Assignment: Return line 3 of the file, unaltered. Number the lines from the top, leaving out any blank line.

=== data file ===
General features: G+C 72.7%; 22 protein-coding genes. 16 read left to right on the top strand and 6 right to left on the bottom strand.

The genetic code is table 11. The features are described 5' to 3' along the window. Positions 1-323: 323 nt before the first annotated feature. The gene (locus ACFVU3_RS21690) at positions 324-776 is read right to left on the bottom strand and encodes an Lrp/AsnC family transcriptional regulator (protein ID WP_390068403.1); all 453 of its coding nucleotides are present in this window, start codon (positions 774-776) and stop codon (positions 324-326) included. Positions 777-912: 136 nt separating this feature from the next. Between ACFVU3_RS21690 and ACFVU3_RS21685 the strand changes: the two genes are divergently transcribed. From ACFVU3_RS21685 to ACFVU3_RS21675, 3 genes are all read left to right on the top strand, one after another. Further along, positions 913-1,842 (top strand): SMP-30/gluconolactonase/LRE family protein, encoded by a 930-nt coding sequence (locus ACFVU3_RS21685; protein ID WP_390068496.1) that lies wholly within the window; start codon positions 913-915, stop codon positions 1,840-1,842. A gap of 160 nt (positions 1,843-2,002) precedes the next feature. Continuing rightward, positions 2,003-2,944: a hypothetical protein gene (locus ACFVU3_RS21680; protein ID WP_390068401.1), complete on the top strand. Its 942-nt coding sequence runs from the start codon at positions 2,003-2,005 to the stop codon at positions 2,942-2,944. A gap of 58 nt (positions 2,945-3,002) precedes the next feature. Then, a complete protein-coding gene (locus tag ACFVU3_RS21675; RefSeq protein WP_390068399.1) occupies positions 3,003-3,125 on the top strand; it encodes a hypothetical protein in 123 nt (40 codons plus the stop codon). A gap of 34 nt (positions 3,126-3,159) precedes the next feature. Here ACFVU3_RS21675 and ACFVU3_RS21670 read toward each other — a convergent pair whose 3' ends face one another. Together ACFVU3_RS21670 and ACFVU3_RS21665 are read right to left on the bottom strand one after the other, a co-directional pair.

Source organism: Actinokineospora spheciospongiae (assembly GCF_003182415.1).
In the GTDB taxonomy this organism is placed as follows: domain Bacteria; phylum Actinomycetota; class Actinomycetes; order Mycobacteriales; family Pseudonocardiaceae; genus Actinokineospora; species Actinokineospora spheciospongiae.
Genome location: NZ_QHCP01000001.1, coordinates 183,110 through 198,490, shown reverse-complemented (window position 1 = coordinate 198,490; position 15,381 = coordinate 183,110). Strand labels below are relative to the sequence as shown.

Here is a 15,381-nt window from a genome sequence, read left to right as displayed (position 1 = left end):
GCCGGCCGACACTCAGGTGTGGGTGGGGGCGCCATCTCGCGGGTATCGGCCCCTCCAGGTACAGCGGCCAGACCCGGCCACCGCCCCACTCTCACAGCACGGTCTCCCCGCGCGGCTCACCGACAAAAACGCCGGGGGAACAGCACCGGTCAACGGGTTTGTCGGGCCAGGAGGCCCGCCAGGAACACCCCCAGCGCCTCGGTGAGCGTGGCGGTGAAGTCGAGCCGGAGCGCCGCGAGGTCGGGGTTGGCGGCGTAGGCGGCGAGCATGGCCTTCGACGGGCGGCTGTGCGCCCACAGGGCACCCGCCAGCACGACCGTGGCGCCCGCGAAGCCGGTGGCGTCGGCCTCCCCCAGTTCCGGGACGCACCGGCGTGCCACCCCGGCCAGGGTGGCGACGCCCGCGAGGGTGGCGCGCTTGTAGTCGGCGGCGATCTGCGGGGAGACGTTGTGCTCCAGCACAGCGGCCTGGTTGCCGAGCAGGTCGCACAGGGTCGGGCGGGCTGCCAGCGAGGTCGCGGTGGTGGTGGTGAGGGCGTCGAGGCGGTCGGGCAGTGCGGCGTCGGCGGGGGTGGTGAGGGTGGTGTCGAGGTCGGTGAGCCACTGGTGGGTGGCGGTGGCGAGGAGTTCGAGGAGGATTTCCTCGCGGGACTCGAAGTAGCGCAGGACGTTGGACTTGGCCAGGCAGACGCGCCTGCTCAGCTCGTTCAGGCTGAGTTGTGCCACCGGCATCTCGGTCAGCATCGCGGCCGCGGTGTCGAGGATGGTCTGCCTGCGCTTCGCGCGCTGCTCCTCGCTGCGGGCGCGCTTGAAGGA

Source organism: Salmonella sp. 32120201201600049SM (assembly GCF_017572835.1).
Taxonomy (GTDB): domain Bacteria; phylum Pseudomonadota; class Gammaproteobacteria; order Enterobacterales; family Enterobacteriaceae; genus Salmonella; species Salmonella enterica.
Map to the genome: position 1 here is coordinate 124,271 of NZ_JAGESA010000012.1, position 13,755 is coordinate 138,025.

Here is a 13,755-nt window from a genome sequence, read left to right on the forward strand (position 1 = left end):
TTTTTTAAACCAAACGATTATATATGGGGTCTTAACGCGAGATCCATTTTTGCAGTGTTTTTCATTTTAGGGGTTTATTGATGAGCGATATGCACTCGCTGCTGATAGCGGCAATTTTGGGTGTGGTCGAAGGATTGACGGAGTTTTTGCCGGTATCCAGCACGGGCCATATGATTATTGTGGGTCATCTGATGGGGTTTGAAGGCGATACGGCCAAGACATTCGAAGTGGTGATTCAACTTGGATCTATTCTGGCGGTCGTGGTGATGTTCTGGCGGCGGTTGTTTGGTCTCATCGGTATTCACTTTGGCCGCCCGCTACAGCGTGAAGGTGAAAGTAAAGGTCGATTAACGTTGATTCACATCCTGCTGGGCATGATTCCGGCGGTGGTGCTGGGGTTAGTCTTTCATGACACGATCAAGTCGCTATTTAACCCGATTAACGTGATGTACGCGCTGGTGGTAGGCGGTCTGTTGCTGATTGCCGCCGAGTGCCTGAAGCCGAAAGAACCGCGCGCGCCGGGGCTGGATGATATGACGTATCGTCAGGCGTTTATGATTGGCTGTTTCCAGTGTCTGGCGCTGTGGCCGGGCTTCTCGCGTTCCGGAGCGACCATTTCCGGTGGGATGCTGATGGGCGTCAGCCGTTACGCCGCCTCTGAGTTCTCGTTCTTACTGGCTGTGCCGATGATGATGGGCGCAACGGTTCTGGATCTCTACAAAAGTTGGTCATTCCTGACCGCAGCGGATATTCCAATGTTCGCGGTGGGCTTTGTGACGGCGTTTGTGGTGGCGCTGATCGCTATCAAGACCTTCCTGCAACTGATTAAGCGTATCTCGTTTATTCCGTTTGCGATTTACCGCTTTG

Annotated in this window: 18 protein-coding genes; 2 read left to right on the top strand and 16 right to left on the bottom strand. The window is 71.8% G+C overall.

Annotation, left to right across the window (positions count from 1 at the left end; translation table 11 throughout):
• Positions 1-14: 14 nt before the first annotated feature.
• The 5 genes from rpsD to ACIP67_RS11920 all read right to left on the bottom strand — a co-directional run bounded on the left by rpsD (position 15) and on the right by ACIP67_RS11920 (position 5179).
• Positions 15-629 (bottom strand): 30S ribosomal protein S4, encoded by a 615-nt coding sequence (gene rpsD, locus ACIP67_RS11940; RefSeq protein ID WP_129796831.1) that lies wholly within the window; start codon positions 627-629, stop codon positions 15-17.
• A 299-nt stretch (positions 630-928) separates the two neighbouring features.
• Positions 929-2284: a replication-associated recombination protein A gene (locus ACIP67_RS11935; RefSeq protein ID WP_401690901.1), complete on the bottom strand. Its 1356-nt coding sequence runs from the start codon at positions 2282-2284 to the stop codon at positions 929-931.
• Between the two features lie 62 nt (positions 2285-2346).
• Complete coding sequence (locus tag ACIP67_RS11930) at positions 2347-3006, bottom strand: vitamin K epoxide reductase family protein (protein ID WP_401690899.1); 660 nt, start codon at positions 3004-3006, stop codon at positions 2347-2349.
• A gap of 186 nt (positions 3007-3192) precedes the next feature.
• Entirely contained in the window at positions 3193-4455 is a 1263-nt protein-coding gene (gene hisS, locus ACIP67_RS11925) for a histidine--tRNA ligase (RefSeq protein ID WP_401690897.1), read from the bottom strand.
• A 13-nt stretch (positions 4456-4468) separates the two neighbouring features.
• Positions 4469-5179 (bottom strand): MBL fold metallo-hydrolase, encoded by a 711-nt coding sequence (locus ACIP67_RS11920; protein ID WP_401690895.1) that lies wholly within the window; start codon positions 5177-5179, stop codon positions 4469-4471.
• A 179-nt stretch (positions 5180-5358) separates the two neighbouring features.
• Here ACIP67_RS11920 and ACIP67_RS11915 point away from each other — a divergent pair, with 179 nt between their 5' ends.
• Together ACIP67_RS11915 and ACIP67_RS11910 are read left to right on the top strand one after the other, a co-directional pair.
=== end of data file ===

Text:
Source organism: Actinokineospora spheciospongiae (assembly GCF_003182415.1).